Older house full of charm + a limited budget = decorating challenges. The tile in the master bathroom definitely needs to chillax. I wanted less high-school gym bathroom and more Apartment Therapy-esque. So to temper the obnoxious baby blue I used color palette of a ship underway. Sky blue and deep navy as far as the eye can sea. The master bath is 6 feet by 9 feet. The large size combined with the blue tile makes it feel very cold, not homey and relaxing. Dark navy would make the walls seem closer and balance the vivid tile. Battleship grey for grout and fixtures to make it feel cleaner. Bright cloud white for the trim, and maybe some orange accessories when I finally get my shit completely together.And no, those orange cabinets did not stay, I’m talking pretty orange flowers or vase.I’ve had a few mistakes in picking paint color. There was the green lemonade color of 2000, Avocado green explosion of 2004, and the Purple cave wall of 2006- just to name a few. A color will look great on a 1 inch chip, but in a whole room the color is weird, overbearing or too intense. Much like online dating, it never is how you imagine it’ll be.
I get decision fatigue picking a coffee creamer flavor so Behr’s paint color selector is great for me. It breaks down the colors in a manageable fashion, so you’re really only looking ~20 choices at a time. The section that featured the sky blue of the existing tile also featured navy hues. Boom, instant matching. Rather than picking from all the colors ever, I just picked those five to test. I moseyed on to Home Depot to collect the six or so paint chips in the running, taped those suckers to my bathroom walls and waited.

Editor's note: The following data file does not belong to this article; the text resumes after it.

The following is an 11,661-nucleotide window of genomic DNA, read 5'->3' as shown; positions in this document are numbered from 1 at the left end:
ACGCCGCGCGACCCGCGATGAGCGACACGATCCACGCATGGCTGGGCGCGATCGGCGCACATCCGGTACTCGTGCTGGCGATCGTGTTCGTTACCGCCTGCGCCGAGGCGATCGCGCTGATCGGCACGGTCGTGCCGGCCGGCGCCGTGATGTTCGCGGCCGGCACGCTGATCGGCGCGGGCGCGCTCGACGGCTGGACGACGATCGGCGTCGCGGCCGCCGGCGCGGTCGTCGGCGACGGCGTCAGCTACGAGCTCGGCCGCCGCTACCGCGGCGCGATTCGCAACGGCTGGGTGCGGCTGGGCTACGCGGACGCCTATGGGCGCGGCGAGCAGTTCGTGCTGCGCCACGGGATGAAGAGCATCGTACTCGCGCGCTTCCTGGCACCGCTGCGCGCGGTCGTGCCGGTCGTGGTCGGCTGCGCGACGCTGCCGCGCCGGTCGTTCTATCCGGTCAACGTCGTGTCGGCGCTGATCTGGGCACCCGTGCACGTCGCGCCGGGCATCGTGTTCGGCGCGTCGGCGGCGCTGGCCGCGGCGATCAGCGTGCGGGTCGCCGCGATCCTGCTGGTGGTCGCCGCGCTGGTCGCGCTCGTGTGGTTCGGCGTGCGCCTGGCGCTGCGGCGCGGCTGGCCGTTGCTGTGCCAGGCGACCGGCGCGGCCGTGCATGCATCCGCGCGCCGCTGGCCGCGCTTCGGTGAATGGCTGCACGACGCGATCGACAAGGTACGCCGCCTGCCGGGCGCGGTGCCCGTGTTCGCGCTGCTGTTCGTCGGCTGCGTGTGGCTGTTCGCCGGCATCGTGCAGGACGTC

Any PH worth their salt knows that colors are affected by different lighting situations, so it’s best to give picking a paint some time so you can see how the sun, lights or Febreeze candle affects your paint.
I wish I took photos of the chip-waiting process, but whatever, I’m just starting this whole home improvement blogging thing. I settled on Behr’s Midnight Blue. Again the chip is deceiving, here it looks gray. But on the walls it looked gray-te.
I chose BEHR Premium Plus because it was shinier and it’s mildew resistant. The existing paint watch patchy and uneven, so I opted for a primer and paint combo. Plus it’s what the paint guy recommended.
The grout in the bathroom was “white,” meaning at some point it was probably white. But when I got it it was… not white. So having read YoungHouseLove’s success with this grout stain product, I also selected GroutRenew in Platinum. The grout staining project is a whole other post. I selected the grout color with the paint to ensure cohesion among all the color choices.
Room Progress (paint only).
So, I like the color I chose and it also accomplished what I set out to do. The rich color makes the room less institutional and tempers the blue tile. The next challenge will be picking a bedroom paint color that goes with this room. But that’s another problem for another day. This painting project took two trips to Home Depot and cost around $60.34 and five days.
So what do you think, does it look like an upside down ocean view? Have you tried to work with ugly tile in your house?
My To-Do List
- Choose a color palette for the room
- Light test color options, select a paint color for the walls
- Purchase paint and supplies
- Clear out the room
- Remove items attached to walls or cover with tarps and tape
- Spackle holes and cracks, sand if necessary
- Wash walls with a TSP solution and water to remove dust and grease, let dry for 24 hours
- Tape off edges of walls and windows
- First coat, cut in with angled brush as you roll to remove brush marks. Let dry for 24 hours. Wrap painted brushes in saran-wrap and store in freezer for next coat.
- Second coat, remove tape directly after
- Trisodium Phosphate Cleaner $3.92
- 1-Gal. Ultra Pure White Satin Enamel Interior Paint $32.38
Painter’s Tape $9.42
Shortcut 2 in. Polyester Angle Sash Brush $5.47
- Paint Roller Kit $12.97
- Other supplies: a ladder, small cup, rag to wipe up drips, good music, old painting clothes